Polling Tentacles would be a complication. We won’t delve into the details in this post, but it’s enough to know that in addition to renovations, we’d have to demolish a few walls (and add a bathroom) to support polling Tentacles with this architecture.
And these renovations would have to occur while we continued to ship regular updates to the product. This would leave us with the diabolical choice between:
- Keeping the hosted architecture refactor on a separate, long-lived branch and then face the challenge of merging a long-lived branch with major architectural changes.
- Merging regularly and risk destabilizing our self-hosted customers.
If there was no alternative, we might have taken this route, and one day we still might. But we felt we could have our cake and eat it. We believed we could drastically reduce our hosting costs with minimal risk to the core Octopus Deploy product.
Option 2: Windows process per customer
With this approach, we would run each customer as a dedicated process on a Windows VM. The process would host the Octopus Server API and task-runner components, and each customer would still have their own database.
The big advantage here is that very few changes would need to be made to the Octopus product. It would also offer us a lot of flexibility with hosting options (AWS, Azure, self-hosted, etc.).
The big disadvantage of this approach is that we’d need to orchestrate these processes ourselves. Some of the questions we’d need to answer with this solution are:
When a new customer arrives, how do we decided which VM to execute their process on?
Would we just use a static number, for example, 10 instances per VM? Would we consider CPU and memory usage?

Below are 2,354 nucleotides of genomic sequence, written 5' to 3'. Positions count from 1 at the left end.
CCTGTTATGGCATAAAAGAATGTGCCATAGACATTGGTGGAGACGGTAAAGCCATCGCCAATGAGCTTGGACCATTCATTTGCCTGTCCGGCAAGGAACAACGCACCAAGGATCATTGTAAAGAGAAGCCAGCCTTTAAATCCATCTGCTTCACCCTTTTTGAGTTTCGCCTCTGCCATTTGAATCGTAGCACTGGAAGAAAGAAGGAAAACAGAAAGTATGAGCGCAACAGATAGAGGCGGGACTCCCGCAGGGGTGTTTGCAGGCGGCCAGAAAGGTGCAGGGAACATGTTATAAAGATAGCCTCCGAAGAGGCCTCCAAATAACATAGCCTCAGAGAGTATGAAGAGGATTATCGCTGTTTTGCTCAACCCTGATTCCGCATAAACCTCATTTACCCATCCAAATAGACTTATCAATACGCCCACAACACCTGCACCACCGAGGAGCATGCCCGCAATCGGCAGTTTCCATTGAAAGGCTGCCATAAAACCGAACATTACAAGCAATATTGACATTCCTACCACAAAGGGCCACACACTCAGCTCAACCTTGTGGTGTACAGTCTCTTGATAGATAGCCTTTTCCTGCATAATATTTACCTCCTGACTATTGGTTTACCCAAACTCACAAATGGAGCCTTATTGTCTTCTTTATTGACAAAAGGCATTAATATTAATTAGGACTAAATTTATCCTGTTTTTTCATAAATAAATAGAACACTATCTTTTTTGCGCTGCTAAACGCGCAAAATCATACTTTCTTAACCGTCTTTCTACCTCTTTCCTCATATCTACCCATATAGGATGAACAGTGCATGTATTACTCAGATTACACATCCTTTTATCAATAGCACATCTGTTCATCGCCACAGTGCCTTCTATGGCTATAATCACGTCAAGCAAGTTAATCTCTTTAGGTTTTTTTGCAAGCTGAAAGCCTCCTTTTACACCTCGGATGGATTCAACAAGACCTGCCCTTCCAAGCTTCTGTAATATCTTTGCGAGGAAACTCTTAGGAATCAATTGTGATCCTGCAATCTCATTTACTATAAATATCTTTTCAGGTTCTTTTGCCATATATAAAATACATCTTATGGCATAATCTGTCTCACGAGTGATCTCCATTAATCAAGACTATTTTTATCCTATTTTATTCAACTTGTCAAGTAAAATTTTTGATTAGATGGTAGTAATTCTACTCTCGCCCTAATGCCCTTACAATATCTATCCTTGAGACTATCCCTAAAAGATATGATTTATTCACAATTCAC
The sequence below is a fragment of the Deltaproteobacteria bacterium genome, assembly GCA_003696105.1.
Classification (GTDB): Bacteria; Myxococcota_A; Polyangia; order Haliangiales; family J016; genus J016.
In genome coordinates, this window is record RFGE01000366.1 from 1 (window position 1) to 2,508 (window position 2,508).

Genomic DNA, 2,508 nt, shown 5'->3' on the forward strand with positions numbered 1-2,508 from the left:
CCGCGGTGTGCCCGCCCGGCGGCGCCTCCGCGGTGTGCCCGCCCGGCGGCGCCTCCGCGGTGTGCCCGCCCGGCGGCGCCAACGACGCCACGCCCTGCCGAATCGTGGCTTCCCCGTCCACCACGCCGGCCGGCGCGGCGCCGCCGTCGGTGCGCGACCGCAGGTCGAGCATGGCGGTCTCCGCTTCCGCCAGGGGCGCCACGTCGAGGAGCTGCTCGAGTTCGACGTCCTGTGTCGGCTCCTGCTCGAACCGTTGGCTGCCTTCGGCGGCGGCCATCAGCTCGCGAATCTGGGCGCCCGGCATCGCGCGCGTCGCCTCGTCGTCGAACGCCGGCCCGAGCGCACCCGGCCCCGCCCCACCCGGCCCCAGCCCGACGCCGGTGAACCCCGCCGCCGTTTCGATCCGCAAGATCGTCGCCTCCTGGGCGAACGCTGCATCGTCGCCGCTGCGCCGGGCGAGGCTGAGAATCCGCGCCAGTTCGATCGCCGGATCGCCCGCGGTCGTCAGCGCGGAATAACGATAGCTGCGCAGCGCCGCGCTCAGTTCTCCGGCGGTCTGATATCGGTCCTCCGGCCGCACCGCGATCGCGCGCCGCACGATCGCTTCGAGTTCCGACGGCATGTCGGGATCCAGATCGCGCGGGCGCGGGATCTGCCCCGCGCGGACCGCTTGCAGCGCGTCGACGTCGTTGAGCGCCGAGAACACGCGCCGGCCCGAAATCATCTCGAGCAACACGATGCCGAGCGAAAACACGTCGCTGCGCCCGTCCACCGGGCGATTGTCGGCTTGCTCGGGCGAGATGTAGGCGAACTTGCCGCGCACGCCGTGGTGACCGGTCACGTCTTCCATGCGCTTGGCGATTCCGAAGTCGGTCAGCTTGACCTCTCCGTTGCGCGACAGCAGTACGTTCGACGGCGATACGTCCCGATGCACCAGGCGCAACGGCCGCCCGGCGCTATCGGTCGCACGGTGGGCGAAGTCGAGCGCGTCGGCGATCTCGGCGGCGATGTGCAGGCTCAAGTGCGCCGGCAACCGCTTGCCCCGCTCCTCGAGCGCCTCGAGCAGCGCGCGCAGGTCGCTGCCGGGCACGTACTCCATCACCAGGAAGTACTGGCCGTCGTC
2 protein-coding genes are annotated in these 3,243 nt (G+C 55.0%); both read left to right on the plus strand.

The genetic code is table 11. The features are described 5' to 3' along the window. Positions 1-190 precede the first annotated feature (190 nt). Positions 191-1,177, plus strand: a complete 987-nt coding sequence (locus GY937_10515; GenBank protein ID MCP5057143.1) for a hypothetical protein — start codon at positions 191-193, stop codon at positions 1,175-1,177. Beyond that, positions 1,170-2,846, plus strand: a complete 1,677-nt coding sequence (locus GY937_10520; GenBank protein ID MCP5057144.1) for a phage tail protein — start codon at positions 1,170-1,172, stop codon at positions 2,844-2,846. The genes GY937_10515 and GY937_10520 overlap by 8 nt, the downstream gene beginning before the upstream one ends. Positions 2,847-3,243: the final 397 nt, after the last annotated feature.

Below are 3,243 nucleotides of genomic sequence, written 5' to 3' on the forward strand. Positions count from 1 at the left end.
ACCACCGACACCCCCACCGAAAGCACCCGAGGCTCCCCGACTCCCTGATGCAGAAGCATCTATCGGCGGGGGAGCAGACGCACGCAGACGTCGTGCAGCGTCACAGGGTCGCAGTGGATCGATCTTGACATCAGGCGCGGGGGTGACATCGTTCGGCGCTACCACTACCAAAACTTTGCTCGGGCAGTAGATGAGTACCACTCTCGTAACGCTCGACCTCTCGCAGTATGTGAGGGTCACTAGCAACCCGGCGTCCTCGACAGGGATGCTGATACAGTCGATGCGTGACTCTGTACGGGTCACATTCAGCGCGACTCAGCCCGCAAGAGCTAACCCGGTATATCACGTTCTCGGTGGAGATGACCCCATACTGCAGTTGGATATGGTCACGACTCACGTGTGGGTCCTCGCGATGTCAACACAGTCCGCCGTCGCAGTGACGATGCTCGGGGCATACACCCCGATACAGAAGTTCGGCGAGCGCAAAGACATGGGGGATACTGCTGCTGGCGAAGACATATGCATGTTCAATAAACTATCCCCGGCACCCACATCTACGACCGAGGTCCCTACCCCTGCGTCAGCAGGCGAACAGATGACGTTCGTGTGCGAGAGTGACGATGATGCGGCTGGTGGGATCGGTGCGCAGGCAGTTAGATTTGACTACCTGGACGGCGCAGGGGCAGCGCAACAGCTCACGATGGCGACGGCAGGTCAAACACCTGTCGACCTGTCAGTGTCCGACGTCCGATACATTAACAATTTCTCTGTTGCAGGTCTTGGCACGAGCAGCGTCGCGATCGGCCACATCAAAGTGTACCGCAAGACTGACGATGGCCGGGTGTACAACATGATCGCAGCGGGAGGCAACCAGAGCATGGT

How do we deal with the noisy neighbor problem?
If a customer is using more resources than expected, and it’s impacting other users on the same machine, would we relocate them, and if so, where to?
When customers leave do we infill those empty slots?
Many people use cloud Octopus for trials, which are later abandoned. This would result in sparsely populated VMs if we didn’t reallocate, and over time, this would reduce the benefit of the project.
Of course, all these questions could be answered, but they would require writing and maintaining orchestration code that was not part of our core business. It’s unlikely this orchestration code would be cloud-agnostic, leaving us tied to a particular vendor.
Option 3: Azure App Services
What’s the optimal number of servers to wrangle? Zero!
We could host each customer as an Azure web app.
The huge advantage of this approach was no VMs to manage.
The disadvantages of this approach… well, there are a few. Similar to the process-per-customer option, we would still have to orchestrate allocating users between Service Plans. Similar to the multi-tenant option, we’d still have to re-architect the task orchestration and polling Tentacle pieces.
Oh, and of course, we were still on AWS, not Azure (spoiler alert for future posts: this was about to change).
There was also some concern we’d leave ourselves at the mercy of the Azure gods, and the dreaded vendor lock-in. As unlikely as it might seem, what if Azure deprecated App Services? What if the pricing model changed significantly? If you run a handful of Azure Web Apps and the price rockets, that’s a bad day. If you run many thousands of them…
We discarded this option.
Option 4: Kubernetes
Being in the deployment tool business, we watch new technologies in this space with interest. Over the past few years, we’d seen Kubernetes go from an interesting project few people outside of the devops world had ever heard of, to one of our most popular feature requests. So in the background of making this decision on our own hosting platform, a small team within Octopus was busy implementing support for Kubernetes in the product. Building integration into the product, of course, involved much exploring, evaluating, and generally playing with Kubernetes, and so a pleasant side-effect was that we had some experience internally with Kubernetes and advocates for considering it for our own needs.
But there was a significant roadblock: Octopus ran on Windows.